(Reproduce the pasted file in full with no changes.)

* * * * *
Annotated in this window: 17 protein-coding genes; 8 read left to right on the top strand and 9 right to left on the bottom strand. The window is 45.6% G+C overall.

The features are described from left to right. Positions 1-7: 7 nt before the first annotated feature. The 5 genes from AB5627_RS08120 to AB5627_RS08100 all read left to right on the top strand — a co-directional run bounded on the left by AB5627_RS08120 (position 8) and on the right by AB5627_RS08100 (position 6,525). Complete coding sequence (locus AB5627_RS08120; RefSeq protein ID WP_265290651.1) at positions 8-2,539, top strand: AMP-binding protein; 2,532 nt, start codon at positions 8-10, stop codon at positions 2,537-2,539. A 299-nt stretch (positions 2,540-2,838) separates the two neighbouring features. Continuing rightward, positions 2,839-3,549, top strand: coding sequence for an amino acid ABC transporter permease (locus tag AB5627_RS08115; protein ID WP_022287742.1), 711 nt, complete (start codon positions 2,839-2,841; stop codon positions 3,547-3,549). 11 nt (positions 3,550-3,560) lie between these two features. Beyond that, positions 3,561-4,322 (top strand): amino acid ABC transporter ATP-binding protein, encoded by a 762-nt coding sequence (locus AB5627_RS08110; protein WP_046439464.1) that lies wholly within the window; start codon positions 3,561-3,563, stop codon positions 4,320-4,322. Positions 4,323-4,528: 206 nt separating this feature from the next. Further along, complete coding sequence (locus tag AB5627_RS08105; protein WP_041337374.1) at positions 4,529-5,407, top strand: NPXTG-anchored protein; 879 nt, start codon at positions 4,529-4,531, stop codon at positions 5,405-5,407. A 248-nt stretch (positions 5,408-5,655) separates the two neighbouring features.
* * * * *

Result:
Annotated in this window: 17 protein-coding genes; 8 read left to right on the top strand and 9 right to left on the bottom strand. The window is 45.6% G+C overall.

The features are described from left to right. Positions 1-7: 7 nt before the first annotated feature. The 5 genes from AB5627_RS08120 to AB5627_RS08100 all read left to right on the top strand — a co-directional run bounded on the left by AB5627_RS08120 (position 8) and on the right by AB5627_RS08100 (position 6,525). Complete coding sequence (locus AB5627_RS08120; RefSeq protein ID WP_265290651.1) at positions 8-2,539, top strand: AMP-binding protein; 2,532 nt, start codon at positions 8-10, stop codon at positions 2,537-2,539. A 299-nt stretch (positions 2,540-2,838) separates the two neighbouring features. Continuing rightward, positions 2,839-3,549, top strand: coding sequence for an amino acid ABC transporter permease (locus tag AB5627_RS08115; protein ID WP_022287742.1), 711 nt, complete (start codon positions 2,839-2,841; stop codon positions 3,547-3,549). 11 nt (positions 3,550-3,560) lie between these two features. Beyond that, positions 3,561-4,322 (top strand): amino acid ABC transporter ATP-binding protein, encoded by a 762-nt coding sequence (locus AB5627_RS08110; protein WP_046439464.1) that lies wholly within the window; start codon positions 3,561-3,563, stop codon positions 4,320-4,322. Positions 4,323-4,528: 206 nt separating this feature from the next. Further along, complete coding sequence (locus tag AB5627_RS08105; protein WP_041337374.1) at positions 4,529-5,407, top strand: NPXTG-anchored protein; 879 nt, start codon at positions 4,529-4,531, stop codon at positions 5,405-5,407. A 248-nt stretch (positions 5,408-5,655) separates the two neighbouring features.